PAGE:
Reflection on the Recent Administrative Actions Around Cell-Cultivated Meats and The Public Reaction
Alexandria Winters (she/her), Class of ‘25
An estimated 99% of farmed animals in the United States are living in factory farms, and 70% of the world’s meat comes from these sources. Our society has become dependent on this form of food production, but it poses many environmental risks. For example, cattle farming both exacerbates the effects of climate change, and suffers the consequences itself, as methane production contributes to the effects of climate change, and those effects, in turn, lead to higher water needs in the industry.
Factory farming not only requires use of large amounts of our natural resources, but also contributes to costly rising pollution levels. The costs of cleaning soil under the United States’ pig and dairy industry is estimated to be $4.1 billion. Global needs for animal feed, mainly in soy, have necessitated major agricultural expansion which has contributed to deforestation. In South America, approximately 50% of Cerrado’s forests have been cleared for this purpose.
Historically, the solution to the factory farming issue has been to recommend less consumption of animal products. Today, lab grown meat is a new solution that shows promise and may be implementable on a wider scale. A study from the University of Oxford found that lab grown beef has the potential to cut down greenhouse gas emissions by 96%, compared to conventionally grown meat.
The U.S. Food and Drug Administration (FDA) regulates human made food from cell cultures alongside the U.S. Department of Agriculture (USDA) Food Safety and Inspection Service (FSIS); the jurisdiction over this type of food product extends from the agencies’ existing jurisdiction over food product from the same species. For these cell-cultured foods, the FDA regulates the cell collection, banking, growth, and differentiation, and USDA-FSIS transitions into regulatory authority at the point of harvest. The FDA and the USDA have recently approved cell grown meat, specifically poultry, for human consumption. The approval from the FDA means that the administration has decided that the poultry grown in a lab does not differ from farmed chicken at a cellular level. In June of 2023, there was a stir in the news cycle about the FDA approving this cell-cultivated meat product, which was met with skepticism from the public. While the reporting of the event did make many people believe that it meant that cell-cultivated meat would soon be appearing on all shelves across the nation and that consumers would not receive notice about the proteins’ source, the impact is much more limited for now. Two American manufacturers have received “no questions” letters from the FDA and have plans to move forward with selling the meat in restaurants, where they will give consumers the opportunity to be “some of the first to try” the meat.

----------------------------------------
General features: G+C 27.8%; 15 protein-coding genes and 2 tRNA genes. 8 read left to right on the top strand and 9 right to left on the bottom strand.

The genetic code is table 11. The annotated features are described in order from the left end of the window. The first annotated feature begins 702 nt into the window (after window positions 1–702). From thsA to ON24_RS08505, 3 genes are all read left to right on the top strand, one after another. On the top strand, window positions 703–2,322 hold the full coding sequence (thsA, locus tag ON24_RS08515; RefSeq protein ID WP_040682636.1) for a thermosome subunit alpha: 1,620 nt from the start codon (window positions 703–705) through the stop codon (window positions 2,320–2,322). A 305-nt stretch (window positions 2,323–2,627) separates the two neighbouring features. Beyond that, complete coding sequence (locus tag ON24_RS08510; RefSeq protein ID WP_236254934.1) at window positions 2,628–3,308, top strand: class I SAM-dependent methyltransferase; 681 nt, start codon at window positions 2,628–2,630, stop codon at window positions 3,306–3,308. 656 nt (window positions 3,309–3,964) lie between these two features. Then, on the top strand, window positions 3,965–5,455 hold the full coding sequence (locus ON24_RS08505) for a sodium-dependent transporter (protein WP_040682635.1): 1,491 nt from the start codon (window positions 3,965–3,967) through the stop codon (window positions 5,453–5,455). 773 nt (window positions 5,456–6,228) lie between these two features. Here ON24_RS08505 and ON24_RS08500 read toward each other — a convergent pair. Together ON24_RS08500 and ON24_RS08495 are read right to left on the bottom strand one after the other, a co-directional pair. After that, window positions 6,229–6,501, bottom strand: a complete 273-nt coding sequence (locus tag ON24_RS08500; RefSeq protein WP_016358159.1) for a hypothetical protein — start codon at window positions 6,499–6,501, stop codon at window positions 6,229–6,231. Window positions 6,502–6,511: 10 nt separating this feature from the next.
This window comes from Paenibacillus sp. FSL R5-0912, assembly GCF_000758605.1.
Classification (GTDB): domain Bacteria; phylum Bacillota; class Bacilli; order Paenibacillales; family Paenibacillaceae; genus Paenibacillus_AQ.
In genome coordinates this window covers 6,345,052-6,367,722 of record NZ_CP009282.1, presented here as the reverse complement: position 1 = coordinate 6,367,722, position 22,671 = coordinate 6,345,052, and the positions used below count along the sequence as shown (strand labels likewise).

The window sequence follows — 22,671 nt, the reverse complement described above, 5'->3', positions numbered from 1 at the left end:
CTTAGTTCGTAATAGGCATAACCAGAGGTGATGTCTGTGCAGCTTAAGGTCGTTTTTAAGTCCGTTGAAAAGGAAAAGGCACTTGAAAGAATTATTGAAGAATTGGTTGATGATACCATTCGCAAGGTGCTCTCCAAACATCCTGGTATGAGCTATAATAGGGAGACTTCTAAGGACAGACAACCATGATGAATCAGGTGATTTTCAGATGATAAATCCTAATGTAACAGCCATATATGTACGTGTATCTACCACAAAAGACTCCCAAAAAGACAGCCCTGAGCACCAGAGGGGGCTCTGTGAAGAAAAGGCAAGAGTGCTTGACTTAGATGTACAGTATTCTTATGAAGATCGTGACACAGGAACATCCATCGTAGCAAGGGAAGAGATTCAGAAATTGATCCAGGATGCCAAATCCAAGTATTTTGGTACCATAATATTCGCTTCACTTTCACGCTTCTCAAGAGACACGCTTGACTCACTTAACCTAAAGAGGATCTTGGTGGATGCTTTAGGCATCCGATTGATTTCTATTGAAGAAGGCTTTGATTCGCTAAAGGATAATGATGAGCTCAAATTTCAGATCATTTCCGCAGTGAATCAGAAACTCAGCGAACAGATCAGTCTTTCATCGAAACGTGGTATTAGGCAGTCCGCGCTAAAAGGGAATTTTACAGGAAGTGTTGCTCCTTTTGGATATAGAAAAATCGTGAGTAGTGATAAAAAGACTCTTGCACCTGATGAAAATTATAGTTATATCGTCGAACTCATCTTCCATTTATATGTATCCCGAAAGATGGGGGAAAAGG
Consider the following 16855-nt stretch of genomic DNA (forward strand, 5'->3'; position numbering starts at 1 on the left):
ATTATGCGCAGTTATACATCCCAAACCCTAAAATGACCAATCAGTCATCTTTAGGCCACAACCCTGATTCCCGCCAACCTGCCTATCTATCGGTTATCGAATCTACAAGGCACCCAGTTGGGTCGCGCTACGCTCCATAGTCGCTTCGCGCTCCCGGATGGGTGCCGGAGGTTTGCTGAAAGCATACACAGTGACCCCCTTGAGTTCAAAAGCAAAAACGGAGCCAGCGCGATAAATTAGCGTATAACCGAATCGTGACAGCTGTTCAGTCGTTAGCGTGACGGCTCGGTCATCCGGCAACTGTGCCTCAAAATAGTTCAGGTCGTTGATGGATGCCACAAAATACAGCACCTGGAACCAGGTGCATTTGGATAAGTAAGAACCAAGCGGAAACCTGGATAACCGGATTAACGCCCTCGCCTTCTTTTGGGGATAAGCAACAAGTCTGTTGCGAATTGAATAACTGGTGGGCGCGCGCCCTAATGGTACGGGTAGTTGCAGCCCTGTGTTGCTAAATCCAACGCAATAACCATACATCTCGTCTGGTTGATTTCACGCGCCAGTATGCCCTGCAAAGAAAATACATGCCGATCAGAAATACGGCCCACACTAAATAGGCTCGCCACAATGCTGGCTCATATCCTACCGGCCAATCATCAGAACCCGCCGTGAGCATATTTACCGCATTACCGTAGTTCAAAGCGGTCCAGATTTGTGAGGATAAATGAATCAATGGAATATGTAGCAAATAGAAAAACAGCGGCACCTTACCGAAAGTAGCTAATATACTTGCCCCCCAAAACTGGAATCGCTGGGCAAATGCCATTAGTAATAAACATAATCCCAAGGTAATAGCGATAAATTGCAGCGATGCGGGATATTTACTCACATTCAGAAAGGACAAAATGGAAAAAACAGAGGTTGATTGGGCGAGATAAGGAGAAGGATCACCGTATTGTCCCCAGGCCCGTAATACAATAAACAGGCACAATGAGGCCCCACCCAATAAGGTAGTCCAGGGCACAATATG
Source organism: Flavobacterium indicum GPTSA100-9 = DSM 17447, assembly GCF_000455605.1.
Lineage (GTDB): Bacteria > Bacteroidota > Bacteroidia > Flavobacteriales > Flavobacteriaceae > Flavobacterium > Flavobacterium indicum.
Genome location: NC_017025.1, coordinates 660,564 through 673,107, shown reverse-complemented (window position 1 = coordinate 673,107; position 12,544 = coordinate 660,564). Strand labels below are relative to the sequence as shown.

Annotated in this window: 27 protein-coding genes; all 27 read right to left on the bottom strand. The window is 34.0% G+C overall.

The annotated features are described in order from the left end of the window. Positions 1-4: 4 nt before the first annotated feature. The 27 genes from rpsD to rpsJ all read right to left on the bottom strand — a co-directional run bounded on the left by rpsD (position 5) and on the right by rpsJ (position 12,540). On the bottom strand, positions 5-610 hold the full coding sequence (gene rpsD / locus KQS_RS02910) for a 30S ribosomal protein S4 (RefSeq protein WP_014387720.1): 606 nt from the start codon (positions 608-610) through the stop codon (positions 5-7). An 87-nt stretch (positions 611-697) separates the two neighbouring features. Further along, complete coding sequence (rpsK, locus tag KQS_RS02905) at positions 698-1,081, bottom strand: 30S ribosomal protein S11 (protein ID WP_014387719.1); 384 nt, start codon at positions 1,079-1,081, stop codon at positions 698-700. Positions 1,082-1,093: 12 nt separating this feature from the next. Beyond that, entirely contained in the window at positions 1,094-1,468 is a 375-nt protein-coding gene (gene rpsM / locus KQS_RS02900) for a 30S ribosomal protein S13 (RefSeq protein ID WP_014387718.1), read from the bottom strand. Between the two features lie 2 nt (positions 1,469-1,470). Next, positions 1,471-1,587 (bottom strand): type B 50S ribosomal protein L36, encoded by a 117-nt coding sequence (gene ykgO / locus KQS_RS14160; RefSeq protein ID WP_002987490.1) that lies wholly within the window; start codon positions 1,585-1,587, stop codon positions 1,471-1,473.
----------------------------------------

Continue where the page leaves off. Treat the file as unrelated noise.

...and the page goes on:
While these administrative actions are opening the possibility of lab grown meat becoming a major player in the meat industry, they will likely need to overcome the hurdle of
public mistrust of movement away from “natural” food. This point of contention is reminiscent of the public’s similar apprehension about genetically modified organisms in the conversation of agriculture. As of 2018, the Department of Agriculture’s data showed that 90% of U.S. corn, cotton, and soybean acreage was planted with genetically engineered seeds. If this pattern is any indication of how the public discomfort with artifice in the food supply will affect the degree to which it is implemented, then lab grown meat may have little difficulty overtaking the long dominant factory farm industry in the years to come.